Tuesday, September 13, 2005

Game Report: Mariners vs. Angels - Dobby the Bench Elf Works His Magic

I didn't have time last night to write this up after getting home from the game. I'm backdating it so I'll know it was the September 13 game, though.

In honor of Noche de Béisbol, Steve Finley will be playing the part of the piñata.

My friend Nick was visiting Seattle this past week, since he'd never been out here before. We'd gone to a bunch of Mets and Yankees games in New York back over the Fourth of July, so I owed him some Mariners games. Would you believe, he didn't get to see the Mariners actually win a damn game until his last night in town? (Though, we only went to three games.) If I had said, "We're seeing a Jeff Harris start, a Felix Hernandez start, and a Ryan Franklin start," would you have picked the Franklin one as the only winning game? Yeah, neither would I.

I got to the game during Angels batting practice, and hoped to get some of them to sign my poster (it's been a goal all year for me to try to get Donnelly or Washburn, but oh well). Of course, most of the guys that actually came over were people I already had on it, like Bengie Molina and Scot Shields... but then Tim Salmon came around signing things! I didn't even know he was doing well enough to work out with the team, so it was good to see him. Final poster signature tally: 9 - B.Molina, Shields, Gregg, Mathis, Bud Black, Salmon, Kennedy, DaVanon, and Quinlan.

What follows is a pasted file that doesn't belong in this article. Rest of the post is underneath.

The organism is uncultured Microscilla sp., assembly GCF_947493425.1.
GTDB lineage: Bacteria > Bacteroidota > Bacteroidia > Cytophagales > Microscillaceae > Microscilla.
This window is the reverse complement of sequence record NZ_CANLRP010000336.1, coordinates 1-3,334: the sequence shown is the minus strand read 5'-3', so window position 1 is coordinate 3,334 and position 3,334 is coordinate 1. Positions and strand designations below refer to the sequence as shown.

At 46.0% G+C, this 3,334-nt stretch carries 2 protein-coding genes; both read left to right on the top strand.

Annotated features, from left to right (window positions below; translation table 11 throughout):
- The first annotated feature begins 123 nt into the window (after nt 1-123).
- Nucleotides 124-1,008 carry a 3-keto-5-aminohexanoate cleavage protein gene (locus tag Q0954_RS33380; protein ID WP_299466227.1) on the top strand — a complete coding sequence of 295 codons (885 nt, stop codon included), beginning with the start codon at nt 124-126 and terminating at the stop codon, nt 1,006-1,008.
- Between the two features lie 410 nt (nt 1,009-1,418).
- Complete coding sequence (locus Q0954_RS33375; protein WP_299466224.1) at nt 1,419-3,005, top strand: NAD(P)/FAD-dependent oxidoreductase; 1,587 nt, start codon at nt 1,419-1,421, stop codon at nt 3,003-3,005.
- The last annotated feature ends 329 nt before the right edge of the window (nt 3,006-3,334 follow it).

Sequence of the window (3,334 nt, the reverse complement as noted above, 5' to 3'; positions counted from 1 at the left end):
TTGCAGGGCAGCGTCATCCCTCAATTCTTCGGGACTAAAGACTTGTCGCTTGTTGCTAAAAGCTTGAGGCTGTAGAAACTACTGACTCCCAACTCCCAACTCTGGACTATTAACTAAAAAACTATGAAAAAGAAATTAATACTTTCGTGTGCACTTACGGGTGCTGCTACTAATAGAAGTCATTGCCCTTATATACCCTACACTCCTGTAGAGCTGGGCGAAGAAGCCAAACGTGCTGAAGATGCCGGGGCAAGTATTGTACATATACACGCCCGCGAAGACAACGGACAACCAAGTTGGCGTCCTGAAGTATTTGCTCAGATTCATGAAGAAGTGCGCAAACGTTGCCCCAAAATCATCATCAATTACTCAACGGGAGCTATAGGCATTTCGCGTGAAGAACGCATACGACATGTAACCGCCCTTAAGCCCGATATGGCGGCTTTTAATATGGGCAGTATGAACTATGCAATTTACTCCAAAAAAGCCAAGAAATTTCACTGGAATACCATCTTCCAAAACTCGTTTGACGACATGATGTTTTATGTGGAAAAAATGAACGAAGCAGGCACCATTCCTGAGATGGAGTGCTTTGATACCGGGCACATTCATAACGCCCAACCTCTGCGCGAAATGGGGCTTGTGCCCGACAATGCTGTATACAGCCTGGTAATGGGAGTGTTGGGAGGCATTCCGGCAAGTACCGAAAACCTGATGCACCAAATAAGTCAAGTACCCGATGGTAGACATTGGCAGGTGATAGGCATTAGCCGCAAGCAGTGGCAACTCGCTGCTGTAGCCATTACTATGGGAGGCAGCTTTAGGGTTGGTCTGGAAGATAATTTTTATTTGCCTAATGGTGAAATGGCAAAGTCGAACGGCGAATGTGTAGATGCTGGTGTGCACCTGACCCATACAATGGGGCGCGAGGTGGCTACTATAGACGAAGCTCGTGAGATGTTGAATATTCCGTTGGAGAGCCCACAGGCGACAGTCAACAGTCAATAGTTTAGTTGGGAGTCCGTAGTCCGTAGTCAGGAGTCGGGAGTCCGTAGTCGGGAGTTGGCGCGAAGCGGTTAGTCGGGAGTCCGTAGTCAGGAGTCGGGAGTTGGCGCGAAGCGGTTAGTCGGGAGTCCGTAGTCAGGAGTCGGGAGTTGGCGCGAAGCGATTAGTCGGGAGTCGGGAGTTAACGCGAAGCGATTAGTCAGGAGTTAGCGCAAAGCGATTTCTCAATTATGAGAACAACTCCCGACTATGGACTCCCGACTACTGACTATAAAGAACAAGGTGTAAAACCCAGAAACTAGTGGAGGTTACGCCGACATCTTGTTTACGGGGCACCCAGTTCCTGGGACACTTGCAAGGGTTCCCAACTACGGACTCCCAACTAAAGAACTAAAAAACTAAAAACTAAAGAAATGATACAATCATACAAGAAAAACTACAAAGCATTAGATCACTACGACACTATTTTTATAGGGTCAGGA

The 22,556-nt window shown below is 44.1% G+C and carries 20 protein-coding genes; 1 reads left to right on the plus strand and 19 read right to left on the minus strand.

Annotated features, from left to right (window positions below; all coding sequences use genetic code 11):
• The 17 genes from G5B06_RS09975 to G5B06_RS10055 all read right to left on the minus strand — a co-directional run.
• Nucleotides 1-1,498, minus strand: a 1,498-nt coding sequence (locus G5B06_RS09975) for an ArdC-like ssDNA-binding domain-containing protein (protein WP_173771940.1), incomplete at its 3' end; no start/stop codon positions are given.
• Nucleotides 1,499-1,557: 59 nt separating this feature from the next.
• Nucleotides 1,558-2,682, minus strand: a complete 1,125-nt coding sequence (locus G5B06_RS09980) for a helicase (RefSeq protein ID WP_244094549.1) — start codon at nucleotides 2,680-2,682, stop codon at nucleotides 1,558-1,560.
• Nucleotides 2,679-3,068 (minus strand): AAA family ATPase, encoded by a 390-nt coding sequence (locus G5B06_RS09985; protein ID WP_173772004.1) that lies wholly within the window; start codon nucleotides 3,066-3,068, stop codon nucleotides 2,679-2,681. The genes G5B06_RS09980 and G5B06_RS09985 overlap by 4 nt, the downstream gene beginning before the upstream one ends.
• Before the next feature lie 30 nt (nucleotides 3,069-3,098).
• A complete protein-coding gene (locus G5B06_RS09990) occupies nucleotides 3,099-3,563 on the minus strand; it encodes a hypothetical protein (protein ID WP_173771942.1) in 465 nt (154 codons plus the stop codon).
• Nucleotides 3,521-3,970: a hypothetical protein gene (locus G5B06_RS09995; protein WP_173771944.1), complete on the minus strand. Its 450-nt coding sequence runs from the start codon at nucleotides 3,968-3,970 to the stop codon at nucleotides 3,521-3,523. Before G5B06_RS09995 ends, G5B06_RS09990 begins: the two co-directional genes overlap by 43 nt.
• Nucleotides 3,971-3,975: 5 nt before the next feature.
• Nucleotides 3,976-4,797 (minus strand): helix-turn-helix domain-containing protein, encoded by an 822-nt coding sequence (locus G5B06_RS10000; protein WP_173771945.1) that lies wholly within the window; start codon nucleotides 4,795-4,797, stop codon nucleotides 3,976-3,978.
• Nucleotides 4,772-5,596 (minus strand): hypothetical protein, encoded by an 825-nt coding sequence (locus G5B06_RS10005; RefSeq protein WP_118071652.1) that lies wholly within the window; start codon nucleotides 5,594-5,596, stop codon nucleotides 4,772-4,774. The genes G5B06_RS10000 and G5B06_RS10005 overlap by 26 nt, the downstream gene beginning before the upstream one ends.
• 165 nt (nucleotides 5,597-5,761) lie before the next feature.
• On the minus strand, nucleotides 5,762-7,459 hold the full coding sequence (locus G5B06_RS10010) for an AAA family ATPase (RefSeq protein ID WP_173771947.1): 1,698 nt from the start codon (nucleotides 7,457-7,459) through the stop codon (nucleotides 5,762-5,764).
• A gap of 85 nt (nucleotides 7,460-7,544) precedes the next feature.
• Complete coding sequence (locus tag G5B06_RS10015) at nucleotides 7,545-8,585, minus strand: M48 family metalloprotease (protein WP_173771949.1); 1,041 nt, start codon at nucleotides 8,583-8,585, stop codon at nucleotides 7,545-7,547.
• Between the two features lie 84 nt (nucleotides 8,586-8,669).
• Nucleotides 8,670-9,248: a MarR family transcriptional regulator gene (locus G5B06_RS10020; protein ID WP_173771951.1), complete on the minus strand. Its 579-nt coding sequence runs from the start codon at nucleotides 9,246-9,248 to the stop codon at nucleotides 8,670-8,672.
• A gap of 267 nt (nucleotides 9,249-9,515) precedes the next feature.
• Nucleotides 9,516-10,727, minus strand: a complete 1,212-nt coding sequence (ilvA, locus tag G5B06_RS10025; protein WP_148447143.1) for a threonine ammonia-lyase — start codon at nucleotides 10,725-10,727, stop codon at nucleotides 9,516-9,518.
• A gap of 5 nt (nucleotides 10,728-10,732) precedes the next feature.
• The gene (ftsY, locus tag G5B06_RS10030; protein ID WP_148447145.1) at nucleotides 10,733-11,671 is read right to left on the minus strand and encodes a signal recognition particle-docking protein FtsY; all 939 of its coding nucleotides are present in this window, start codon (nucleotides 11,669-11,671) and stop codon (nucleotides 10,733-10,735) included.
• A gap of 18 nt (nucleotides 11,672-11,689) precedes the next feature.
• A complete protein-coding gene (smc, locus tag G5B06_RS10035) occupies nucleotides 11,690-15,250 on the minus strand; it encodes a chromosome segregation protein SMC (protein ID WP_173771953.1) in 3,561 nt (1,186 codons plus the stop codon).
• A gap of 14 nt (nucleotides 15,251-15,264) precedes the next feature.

(Something I noticed: Shields signs stuff with his left hand, but he's a right-handed pitcher...? I wonder if he has a story behind that like Billy Wagner does?)

I saw the crazy Mariners stalker lady I met at the airport a few weeks ago. She was sitting with her other crazy stalker friends, and she waved me to come over and chat, so I did. They were actually pretty funny to talk to. After BP ended, I also ran into Conor and his dad yet again. I swear, Conor goes to more games than I do!

There were a bunch of pre-game things for Latin American night. There were various bands and dancers, most of which I missed while waiting in line for food. They sounded pretty good from where I was, though. And then throughout the night, they had an announcer who would introduce all the players in Spanish after they were introduced in English. There was also a small baseball card giveaway with a set of 9 cards in English and Spanish - Beltre, Betancourt, Eddie, Felix, Ibañez, Lopez, Mateo, Piñeiro, and Torrealba. I studied Spanish back in highschool a billion years ago, and I'd never learned words like "campocorto" for shortstop, "lanzador derecho" for RHP, etc. So that was kind of neat.

The game started at 7:05pm. The 9th inning started, I kid you not, at 8:54pm. And to be fair, I could sum up the first 8 innings by saying: Franklin pitched to contact, didn't walk anyone, and Jeremy Reed and Yuniesky Betancourt stepped up to the challenge and did a SUPERB job of backing up a Franklin start. Of course, the run support was a problem as always, but it worked out okay.

Betancourt was just all over the place, starting with an awesome barehand 6-3 scoop to end the first inning, all the way to a bucket catch of a foul ball that almost landed in section 147 in the seventh. He makes the most difficult plays look so totally easy and graceful. And for once, he also hit well enough that I didn't feel I had to defend his lousy bat with his awesome defense, going 2-for-3 with a run scored.

And Jeremy Reed got himself onto a bazillion highlight reels by making this huge running diving catch of a Garrett Anderson drive into short center. It looked like there was no way he'd be able to get there and then WHOOOOOSH, he leaped and dove and slid and THUNK, there was the ball. He was also 2-for-4 on the day, screwing up one bunt early on (it popped so far up it was caught by Chone Figgins), but he got on with a bunt single in the 9th and scored the game-winning run.